Why food is big biz on TV

With changing consumer tastes and exposure to global cuisines, channels are looking at food-based programming as a strong bet to lure viewers

e4m by Synjini Nandi
Published: Jul 20, 2012 10:17 PM  | 4 min read
Why food is big biz on TV

There is a huge influx of cookery shows on television today comprising both, national and international content. Channels such as Star Plus and Star World have ‘Master Chef India’ and ‘Master Chef Australia’ respectively.


Fox Traveller launched two new shows on the food genre namely, ‘French Food Safari’ and David Rocco's ‘Dolce Vita Season 4’ early March this year in addition to its already existing shows such as ‘Delinquent Gourmet’, ‘Eat Street’, etc.


AXN has ‘Top Chef’ as a part of its food based programming.

TLC also introduced a dedicated time-band for food programming, ‘Chew’ early this year. In addition to these, three more shows namely. ‘Ramsay’s Best Restaurant’, ‘The Good Cook’, and ‘Everyday Exotic’ would be premiering from July 25, August 6 and August 20 respectively.

According to Rahul Johri, Senior Vice President and General Manager – South Asia, Discovery Networks Asia-Pacific, consumers today are aware, well-travelled and at par with their global counter parts. They are on a quest for finer things in life – from travel to cuisine to everything that encompasses high-life. Globalisation, rising affluence, aspirations and educational levels has also fueled the demand for specialised content. “Food programming is in the DNA of TLC and has been interwoven in the content with lifestyle, travel, jewellery, etc. Our dedicated food programme band ‘Chew’ has been a runaway success,” stated Johri.

NDTV Good Times recently launched ‘Love bites with Joey’ adding to its already existing food shows such as ‘Chakh Le India’, ‘Foodistan’, ‘French Connection’, ‘Highway on a plate’, ‘Travelling Diva’, etc. to name a few.

Food programming in India started as instructional cooking formats, where the idea was restricted to just being able to cook a dish or taking down a recipe and was largely targeted at housewives, said Smeeta Chakrabarti, CEO, NDTV Lifestyle. She elaborated, “It’s only in the last five years that food as a genre has come in to its own and seen a huge boom. NDTV Good Times introduced ‘Food+ Programming’, that wasn’t just about a chef standing behind a table. Indians are now willing to experiment and treat food as a ‘lifestyle’ choice, and not just a ‘life’ choice.”

Apart from the countless culinary shows telecasted on different channels, channels such as ‘Zee Khana Khazana’ and ‘FoodFirst’ are solely dedicated to food-based programming.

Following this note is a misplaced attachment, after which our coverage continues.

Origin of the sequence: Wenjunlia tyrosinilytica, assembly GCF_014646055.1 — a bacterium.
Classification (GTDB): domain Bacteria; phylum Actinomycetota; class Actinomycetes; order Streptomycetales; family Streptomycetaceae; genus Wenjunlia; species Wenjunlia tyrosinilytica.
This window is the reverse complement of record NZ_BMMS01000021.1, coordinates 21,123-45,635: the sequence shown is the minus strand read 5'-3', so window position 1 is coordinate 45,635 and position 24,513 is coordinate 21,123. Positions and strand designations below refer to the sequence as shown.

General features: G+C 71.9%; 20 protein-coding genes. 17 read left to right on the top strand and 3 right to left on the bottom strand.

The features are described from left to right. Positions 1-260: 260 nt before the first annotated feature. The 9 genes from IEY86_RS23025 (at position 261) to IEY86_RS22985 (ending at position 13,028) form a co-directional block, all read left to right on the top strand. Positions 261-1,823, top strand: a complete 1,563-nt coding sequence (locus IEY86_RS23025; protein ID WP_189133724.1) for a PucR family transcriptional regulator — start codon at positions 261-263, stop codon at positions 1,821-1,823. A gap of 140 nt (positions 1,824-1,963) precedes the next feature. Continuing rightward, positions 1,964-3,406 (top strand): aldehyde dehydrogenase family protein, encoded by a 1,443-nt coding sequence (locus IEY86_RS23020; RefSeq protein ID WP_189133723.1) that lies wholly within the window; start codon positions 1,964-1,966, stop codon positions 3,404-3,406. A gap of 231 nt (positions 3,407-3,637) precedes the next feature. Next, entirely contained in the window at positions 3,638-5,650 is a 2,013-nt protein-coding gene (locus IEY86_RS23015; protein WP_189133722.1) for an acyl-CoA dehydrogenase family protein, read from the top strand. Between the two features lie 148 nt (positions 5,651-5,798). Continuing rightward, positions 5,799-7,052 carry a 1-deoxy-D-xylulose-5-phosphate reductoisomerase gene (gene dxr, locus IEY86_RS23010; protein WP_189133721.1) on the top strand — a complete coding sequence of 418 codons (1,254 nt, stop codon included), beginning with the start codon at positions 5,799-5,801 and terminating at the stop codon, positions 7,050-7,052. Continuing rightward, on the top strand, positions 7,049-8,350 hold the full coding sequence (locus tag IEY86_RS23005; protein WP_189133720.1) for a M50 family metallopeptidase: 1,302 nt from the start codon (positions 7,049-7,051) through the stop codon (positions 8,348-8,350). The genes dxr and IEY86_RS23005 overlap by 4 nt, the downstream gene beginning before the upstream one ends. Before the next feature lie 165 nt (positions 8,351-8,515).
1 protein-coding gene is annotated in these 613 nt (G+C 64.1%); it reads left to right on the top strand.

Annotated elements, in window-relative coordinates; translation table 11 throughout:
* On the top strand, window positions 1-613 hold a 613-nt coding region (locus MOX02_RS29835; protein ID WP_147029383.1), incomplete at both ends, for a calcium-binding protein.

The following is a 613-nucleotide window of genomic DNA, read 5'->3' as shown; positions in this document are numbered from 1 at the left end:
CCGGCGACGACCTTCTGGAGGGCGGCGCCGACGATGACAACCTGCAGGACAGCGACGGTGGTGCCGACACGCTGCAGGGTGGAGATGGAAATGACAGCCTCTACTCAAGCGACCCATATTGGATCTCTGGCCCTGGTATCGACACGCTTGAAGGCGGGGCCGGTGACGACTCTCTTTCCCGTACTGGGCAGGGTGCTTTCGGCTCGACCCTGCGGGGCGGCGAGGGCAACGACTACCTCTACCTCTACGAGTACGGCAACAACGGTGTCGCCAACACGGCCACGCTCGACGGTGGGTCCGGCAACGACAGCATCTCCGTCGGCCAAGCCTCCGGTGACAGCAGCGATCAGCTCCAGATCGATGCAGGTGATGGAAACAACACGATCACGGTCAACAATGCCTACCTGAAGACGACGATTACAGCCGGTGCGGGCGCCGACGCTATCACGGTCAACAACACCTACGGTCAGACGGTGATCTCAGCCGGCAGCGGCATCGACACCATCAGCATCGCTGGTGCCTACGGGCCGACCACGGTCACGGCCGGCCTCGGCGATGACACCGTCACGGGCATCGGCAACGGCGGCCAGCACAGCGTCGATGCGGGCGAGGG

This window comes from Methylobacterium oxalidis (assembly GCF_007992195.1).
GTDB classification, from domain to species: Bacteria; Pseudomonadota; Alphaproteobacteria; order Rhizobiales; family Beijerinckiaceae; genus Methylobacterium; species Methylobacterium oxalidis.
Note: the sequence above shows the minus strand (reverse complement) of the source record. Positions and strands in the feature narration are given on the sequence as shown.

‘FoodFood’ was also launched by Celebrity Chef Sanjeev Kapoor in cooperation with the Malaysia-based company Astro in January 2011.

Explaining this venture, Sanjeev Kapoor, Promoter of the channel FoodFood stated, “The food business today is climbing up the success graph as the market today is ready for big things. There would be challenges ahead but the presence of food in the market is indispensable and will continue to remain so.”

Elaborating on the same Chakrabarti said that food shows in general enjoy a loyal and consistent viewer base. According to the numbers shared by NDTV Good Times, shows such as ‘Highway on my plate’ has a reach of 8.5 million, ‘Foodistan’ has a reach of 8.17 million, ‘Vicky Goes Veg’ and ‘Chakhle India’ have reach of 5.5 million upwards.

Apart from the loyal viewer base which helps the respective channels garner considerable TRPs, there are also associations that these shows have with brands that aid channels to generate revenues from the advertisers.

Johri believes that advertisers want high quality and heavy viewership platform and that makes cuisine a natural fit. This has worked for the channel as TLC experienced year-on-year repeat purchase by big advertisers validating the strength of the channel.

Commenting on the same Kapoor stated, “Food channels have the captive audience for food products so it attracts food product related advertisers. Personally I think food shows are an excellent platform for advertisers. If it is not ‘in-your-face’ kind of placement and is more relative to the recipe, then it is a win-win situation for all.”

NDTV Good Times has relationships across various genres, starting from food and related ancillary industries such as modular kitchen brands and processed food brands, to larger, more broad-based advertisers such as consumer electronics. The recently launched show ‘Love Bites with Joey’ has a wide range of associations such as Leonardo Olive Oil, Aliva, Samsung, etc. ‘Foodistan’ has associated with brands such as Idea, Tissot, Gujarat Tourism and Vedanta.

Advertisers today recognise the fact that food content is coming into its own in terms of reaching out to the consumer, and this holds true not just for television but across other media platforms as well.

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